Are we in a simulation? Materialist and theist approaches

The idea that the world is nothing but a “simulation,” akin to that in the Matrix films, has cropped up over the last few years in serious academic papers, in many YouTube videos, and even in comments by Elon Musk. And now it has reached the popular press in the form of this Daily Mail article.

The physicist behind this article, Melvin Vopson, starts from a particular “information first” view of the universe. Whether his theory that collider experiments could prove we are a simulation by generating information entrapped in particles is open to doubt. But he also points to phenomena like the fixed speed of light (which he attributes to the clock speed of the simulators’ processor), the mathematical laws of the universe, and the disconnect between quantum mechanics and the macro-world, as evidence.

Unlike the Matrix films, such speculations usually seem to assume that we ourselves are generated by this simulation, rather than being living souls plugged into it. Accordingly they are rather quiet about the nature of consciousness and will. “I think, therefore I am an algorithm” really does not computeā€¦ because it carries meaning to a conscious “I.”

What nobody seems to consider is what this proposed simulation is a simulation of. If there is a “real” world of nerds out there who are playing us on their computers, are they not likely to find their own world has similar limitations implying that they are in a simulation, and so on ad infinitum and ad absurdam, in an infinite regress?

Strangely, the conclusion of a ridiculously complicated infinite reality seems to crop up wherever naturalistic materialism probes the boundaries. The arbitrariness of the fundamental forces leads to string theory and multiple universes. The discovery of the strange quantum world (likened to pixels in Vopson’s scheme) leads to the idea that the world of daily experience is just an illusion generated by the reality of waves and particles. And as I have explored quite often here, the conclusion that our consciousness and free will are “illusions” produced by matter (whatever that actually is) undercuts not only our sole experience of the world, but the very mental processes that they used to reach that conclusion.

In retrospect, all this mystery has rather crept up on the materialist worldview that was supposed to remove inscrutable complications like “God” and enable us to master the whole universe. Let me expand.

Although many of the early scientists were Christians, their project was to leave God out of science by investigating only material efficient causation. Miracle and providence apart (a rather major omission in a Christian context), in principle this process ought to make the whole material world fully comprehensible to man. Underlying this unspoken conviction (it would have seemed entirely hubristic to claim openly that man could understand everything) was a rather quaintly simple concept of the world.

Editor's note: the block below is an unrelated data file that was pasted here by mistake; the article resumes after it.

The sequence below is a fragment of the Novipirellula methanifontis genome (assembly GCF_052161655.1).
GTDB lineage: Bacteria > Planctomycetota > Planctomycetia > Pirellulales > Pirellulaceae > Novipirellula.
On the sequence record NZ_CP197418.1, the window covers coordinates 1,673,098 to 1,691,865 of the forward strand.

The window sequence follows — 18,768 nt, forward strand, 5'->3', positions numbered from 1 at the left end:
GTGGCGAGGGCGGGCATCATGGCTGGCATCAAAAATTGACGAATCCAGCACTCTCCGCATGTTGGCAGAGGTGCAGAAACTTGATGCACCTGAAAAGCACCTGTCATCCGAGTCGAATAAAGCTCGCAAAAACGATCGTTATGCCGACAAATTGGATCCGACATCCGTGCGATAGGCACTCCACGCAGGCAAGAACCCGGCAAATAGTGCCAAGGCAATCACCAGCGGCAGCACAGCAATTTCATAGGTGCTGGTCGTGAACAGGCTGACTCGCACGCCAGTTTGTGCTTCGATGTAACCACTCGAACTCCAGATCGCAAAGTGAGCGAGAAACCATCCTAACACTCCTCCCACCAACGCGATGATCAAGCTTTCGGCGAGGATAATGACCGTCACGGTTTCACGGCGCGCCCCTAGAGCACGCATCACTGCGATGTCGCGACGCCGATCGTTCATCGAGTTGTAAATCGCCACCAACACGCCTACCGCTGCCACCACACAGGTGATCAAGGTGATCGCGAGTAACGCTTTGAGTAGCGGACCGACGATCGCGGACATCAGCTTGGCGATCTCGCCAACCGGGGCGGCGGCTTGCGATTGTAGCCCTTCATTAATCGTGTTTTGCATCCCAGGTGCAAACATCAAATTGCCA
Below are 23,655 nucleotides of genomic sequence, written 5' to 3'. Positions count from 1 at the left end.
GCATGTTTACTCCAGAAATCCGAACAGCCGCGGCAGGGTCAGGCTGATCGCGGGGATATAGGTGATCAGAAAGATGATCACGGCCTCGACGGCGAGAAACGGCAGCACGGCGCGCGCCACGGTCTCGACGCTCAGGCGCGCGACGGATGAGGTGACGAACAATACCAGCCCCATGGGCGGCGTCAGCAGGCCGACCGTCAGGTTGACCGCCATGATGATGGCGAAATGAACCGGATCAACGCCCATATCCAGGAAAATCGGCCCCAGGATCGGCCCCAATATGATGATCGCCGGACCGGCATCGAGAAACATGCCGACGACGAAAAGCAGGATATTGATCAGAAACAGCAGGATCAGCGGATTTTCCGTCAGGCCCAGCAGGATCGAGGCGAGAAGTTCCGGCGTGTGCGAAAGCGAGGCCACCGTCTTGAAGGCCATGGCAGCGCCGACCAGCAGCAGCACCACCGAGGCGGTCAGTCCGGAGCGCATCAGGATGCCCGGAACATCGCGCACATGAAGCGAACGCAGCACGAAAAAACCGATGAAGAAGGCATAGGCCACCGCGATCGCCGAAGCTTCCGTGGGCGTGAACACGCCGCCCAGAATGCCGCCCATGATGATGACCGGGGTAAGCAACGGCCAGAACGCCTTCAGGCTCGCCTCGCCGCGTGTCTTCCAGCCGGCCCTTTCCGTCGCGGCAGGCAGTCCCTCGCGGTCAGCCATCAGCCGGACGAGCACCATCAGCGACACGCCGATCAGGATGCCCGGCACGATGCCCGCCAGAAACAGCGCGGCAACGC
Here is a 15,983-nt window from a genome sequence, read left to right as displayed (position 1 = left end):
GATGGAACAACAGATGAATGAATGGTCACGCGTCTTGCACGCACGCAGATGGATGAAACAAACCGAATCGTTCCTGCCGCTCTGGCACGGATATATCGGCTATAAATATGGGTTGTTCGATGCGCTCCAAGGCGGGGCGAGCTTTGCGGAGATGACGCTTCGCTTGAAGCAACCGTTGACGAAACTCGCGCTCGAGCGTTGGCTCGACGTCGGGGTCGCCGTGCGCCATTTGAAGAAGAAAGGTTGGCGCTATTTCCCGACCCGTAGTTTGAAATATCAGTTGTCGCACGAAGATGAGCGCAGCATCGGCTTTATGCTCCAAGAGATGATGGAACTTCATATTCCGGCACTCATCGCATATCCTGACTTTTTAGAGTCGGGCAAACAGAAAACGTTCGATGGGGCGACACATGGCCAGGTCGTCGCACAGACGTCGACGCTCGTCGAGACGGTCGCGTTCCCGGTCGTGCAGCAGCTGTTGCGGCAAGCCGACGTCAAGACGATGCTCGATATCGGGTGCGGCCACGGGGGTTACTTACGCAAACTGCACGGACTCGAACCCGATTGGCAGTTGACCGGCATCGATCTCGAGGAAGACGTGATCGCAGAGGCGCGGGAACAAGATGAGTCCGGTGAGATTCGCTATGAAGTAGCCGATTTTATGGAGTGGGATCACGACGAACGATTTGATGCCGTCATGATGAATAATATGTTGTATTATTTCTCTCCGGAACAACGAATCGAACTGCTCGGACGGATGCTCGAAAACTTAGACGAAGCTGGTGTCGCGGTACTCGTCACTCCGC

Francis Bacon refined the idea that the running of the universe was based on relatively few divinely ordained laws, whose expression in mathematical equations increasingly proved to be possible. To seventeenth century atomists like Robert Boyle, these laws operated on atoms that were not only the absolutely fundamental components of matter, but also entirely passive and simple. Ergo, if you can describe the whole set of laws and uncover the properties of the atoms, the material world is reduced to its simplest operations and becomes fully comprehensible.

This idea tended towards Deism early on, because a clockwork universe was conceived to comply fully with such a simple mechanistic model understandable not only to God, but to mankind created in his image. But a closed cosmos ultimately lays the ground for the practical atheism of modern science, that is to the naturalistic materialist view of reality. On the scientific assumptions shared with the early scientists like Bacon, if the universe is all there is, then listing the laws and the properties of atoms should give access to the sum total of all possible knowledge.

But as we all know if we think about it, the universe turned out to be much less simple, and a lot less predictable, than the scientific project originally bargained for. This is so in any area of study, and I’ll mention just a sample. Atoms, for instance, turned out not only to exist in over 100 separate varieties, but to consist of a whole zoo of component particles – or were they waves? – that behaved less and less intelligibly the further down one went. The very concept of “matter” has become a problem.